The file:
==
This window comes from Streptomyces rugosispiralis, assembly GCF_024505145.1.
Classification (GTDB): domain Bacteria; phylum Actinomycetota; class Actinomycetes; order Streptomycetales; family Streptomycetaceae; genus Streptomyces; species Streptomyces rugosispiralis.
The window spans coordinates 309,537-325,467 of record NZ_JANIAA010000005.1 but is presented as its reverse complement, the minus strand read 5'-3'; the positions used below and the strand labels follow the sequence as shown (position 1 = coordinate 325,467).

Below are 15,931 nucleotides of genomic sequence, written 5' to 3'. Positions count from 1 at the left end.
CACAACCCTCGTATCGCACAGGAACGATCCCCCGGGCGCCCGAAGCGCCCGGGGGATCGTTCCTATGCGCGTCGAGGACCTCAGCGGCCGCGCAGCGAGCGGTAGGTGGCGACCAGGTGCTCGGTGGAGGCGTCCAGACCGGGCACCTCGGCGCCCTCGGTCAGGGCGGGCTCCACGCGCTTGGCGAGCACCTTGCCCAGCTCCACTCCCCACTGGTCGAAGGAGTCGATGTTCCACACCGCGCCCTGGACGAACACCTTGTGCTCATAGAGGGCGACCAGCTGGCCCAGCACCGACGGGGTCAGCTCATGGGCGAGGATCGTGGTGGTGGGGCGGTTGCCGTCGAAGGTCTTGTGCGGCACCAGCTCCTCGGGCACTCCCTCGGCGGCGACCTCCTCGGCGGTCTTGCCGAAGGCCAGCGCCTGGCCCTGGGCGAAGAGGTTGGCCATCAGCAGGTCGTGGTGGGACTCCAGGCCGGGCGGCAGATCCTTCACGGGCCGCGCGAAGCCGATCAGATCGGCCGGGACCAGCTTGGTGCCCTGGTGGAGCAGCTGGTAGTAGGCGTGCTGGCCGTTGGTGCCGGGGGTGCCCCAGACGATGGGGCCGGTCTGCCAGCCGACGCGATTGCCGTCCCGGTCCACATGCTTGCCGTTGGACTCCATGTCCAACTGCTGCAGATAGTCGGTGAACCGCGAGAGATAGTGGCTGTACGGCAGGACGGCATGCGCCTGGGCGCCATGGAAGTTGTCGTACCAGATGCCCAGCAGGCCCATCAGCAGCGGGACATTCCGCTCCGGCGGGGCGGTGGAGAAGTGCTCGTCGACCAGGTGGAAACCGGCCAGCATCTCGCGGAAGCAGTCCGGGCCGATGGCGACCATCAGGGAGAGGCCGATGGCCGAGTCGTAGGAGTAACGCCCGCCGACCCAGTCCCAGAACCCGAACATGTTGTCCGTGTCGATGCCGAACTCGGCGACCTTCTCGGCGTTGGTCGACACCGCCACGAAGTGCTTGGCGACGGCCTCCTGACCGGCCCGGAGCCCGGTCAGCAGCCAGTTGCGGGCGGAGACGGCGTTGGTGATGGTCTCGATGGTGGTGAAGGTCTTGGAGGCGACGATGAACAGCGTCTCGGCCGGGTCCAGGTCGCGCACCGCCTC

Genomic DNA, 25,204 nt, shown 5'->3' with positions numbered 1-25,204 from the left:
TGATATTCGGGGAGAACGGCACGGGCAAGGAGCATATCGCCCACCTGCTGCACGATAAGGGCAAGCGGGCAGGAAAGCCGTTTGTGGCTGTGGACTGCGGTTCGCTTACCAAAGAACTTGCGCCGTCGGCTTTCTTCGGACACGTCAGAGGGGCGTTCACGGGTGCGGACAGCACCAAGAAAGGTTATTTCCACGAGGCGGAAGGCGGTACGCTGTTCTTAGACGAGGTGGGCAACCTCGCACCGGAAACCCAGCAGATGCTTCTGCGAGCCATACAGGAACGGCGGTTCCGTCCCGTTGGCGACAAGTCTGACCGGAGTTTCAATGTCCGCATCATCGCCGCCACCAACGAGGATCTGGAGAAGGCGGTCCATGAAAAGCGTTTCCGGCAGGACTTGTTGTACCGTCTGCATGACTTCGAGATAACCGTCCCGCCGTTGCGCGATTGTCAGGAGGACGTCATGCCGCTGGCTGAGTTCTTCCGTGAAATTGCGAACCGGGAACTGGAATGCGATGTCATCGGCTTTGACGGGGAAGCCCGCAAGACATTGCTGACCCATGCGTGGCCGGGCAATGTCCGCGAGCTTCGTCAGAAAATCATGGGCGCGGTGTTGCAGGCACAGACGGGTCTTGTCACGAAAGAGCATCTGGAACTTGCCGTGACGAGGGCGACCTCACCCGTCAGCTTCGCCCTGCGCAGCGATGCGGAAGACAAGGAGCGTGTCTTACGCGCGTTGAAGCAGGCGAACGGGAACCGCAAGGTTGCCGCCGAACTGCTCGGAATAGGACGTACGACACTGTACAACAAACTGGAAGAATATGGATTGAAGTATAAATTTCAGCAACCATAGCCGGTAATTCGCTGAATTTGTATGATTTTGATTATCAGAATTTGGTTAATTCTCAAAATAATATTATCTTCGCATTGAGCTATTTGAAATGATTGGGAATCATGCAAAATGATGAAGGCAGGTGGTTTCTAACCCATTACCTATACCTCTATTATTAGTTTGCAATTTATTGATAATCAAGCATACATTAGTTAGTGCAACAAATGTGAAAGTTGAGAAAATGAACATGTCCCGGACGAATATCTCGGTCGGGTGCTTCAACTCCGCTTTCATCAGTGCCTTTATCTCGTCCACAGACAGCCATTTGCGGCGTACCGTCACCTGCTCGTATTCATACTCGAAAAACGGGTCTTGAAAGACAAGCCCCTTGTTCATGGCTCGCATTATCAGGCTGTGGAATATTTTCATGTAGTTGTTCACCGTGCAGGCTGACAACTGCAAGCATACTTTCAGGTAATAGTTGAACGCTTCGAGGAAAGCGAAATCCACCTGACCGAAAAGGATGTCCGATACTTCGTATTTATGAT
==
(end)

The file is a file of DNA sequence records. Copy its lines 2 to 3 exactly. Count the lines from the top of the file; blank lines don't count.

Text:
Classification (GTDB): domain Bacteria; phylum Actinomycetota; class Actinomycetes; order Streptomycetales; family Streptomycetaceae; genus Streptomyces; species Streptomyces rugosispiralis.
The window spans coordinates 309,537-325,467 of record NZ_JANIAA010000005.1 but is presented as its reverse complement, the minus strand read 5'-3'; the positions used below and the strand labels follow the sequence as shown (position 1 = coordinate 325,467).